These problems are nothing compared to warfare and hunger, but it’s critical that we make strides to address these issues. For one, most of world is becoming more developed. They crave to be more modern. They want to be more technologically advanced and be a part of the greater world economy. They want success and prosperity and growth. And they rightfully should. But as the developing world inherits our advancement, they inherit our problems. And these would be new problems for them – the next five billion – and big problems for the planet as a whole. So if we’re to “save the world”, let’s go after the problems in front of us, and not just the ones half a world away.



My background

Human social and societal behavior

  • A strong personal and professional research interest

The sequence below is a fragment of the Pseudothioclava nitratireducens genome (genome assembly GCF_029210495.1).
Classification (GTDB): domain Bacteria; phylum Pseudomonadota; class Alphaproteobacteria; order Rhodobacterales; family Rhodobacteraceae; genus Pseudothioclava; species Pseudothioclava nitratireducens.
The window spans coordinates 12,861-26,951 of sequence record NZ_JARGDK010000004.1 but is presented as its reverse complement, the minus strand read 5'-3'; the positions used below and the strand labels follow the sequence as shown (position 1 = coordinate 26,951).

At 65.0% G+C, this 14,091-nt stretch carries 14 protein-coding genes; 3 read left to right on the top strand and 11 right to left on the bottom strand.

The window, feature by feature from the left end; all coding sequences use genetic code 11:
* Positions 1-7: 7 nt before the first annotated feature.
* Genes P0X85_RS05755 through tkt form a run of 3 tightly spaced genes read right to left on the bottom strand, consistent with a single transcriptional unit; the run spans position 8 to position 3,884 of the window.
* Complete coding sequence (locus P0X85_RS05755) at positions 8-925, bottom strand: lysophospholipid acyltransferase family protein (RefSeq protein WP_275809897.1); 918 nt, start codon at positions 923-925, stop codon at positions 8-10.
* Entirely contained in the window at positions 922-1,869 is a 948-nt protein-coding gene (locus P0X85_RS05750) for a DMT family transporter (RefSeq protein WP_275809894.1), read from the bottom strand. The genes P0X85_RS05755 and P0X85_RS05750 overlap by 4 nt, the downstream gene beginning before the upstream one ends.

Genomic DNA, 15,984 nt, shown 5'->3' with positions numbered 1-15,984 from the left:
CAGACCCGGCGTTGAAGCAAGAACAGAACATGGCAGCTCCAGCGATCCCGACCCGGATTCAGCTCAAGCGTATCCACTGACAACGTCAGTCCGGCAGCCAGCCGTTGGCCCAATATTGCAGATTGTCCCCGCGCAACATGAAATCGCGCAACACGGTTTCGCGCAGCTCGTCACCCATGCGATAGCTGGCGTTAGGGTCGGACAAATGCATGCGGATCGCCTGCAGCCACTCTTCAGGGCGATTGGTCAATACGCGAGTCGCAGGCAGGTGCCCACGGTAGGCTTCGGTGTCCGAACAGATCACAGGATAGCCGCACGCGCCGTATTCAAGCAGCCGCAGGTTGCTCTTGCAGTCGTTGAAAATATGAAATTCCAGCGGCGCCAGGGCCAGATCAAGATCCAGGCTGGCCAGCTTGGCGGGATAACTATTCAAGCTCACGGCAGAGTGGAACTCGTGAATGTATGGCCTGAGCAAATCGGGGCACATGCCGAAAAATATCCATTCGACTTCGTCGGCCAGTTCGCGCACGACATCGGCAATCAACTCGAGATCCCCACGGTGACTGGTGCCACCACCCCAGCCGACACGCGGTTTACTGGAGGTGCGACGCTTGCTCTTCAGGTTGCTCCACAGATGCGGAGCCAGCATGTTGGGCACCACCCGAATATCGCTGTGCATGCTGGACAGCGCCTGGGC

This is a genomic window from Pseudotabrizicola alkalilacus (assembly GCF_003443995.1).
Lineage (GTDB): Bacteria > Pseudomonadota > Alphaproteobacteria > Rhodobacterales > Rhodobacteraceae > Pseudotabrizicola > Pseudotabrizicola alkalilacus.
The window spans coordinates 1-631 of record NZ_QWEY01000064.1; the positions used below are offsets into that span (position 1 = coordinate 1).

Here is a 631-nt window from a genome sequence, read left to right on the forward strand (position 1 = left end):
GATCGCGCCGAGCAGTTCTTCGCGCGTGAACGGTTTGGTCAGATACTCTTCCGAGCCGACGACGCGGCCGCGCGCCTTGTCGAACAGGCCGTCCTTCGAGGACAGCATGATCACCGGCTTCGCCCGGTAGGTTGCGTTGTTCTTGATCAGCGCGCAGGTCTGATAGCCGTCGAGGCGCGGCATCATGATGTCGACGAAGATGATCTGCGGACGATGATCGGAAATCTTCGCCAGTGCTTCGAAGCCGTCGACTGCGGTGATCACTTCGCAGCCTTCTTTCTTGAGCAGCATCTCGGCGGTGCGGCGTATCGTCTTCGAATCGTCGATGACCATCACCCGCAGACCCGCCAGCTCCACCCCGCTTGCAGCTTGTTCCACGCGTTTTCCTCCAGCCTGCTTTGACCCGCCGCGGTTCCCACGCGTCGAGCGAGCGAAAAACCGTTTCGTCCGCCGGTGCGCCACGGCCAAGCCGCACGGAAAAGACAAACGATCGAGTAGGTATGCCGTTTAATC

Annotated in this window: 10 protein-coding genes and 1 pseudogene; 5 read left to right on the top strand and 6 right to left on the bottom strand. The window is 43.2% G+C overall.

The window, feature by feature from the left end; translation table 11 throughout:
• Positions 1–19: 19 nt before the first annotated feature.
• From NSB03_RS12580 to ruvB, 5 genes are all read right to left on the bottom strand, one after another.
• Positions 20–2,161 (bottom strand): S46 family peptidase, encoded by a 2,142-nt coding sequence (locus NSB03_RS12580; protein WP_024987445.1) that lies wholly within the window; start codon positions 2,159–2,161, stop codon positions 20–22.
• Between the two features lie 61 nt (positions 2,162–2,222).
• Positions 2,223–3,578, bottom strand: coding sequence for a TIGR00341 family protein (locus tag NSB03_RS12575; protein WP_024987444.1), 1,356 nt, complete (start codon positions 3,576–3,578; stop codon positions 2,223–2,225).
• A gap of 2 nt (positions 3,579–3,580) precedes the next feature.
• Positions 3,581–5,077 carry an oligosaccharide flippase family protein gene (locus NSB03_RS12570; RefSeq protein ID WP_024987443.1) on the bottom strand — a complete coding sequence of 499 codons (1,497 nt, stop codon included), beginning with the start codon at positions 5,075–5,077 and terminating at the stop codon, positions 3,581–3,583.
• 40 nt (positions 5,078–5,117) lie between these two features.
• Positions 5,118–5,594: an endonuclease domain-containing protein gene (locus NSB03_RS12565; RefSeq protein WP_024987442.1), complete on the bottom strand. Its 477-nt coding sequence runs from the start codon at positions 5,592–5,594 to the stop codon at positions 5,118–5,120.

• I’ve worked with faculty at Stony Brook University in developing a theory of evolution of religion, which reached into in-group / out-group behavior and a theory of culture. While this work is yet to be published, it is referenced in the book “Death from a Distance and the Birth of a Humane Universe: Human Evolution, Behavior, History, and Your Future”.
  • I was a teaching assistant for the undergraduate and graduate (classroom and online) course on Social Coercion Theory

Physical fitness

  • I’m a former practitioner of Kyokushin karate and served as an instructor for 5 years
  • I presently practice capoeira, an afro-brazilian martial art and have done so for the past 7 years
  • I’m an avid roller blader, as a daily commuter and as a safety marshall (5 years) for the inline skating community
  • I enjoy many outdoor activities including hiking, backpacking, rock climbing, and skiing

Healthcare

  • I’ve volunteered at St. Francis and Bellevue Hospitals
  • I was trained and certified as a NYS EMT and briefly volunteered with the Glen Oaks Volunteer Ambulance Corps
  • I was a pre-med student in a college and applied to medical schools, but decided against the career

Food

  • A strong personal interest and I do a lot of reading, research, and personal experimenting

Our education system – is it about learning?

Sunday, April 22nd, 2012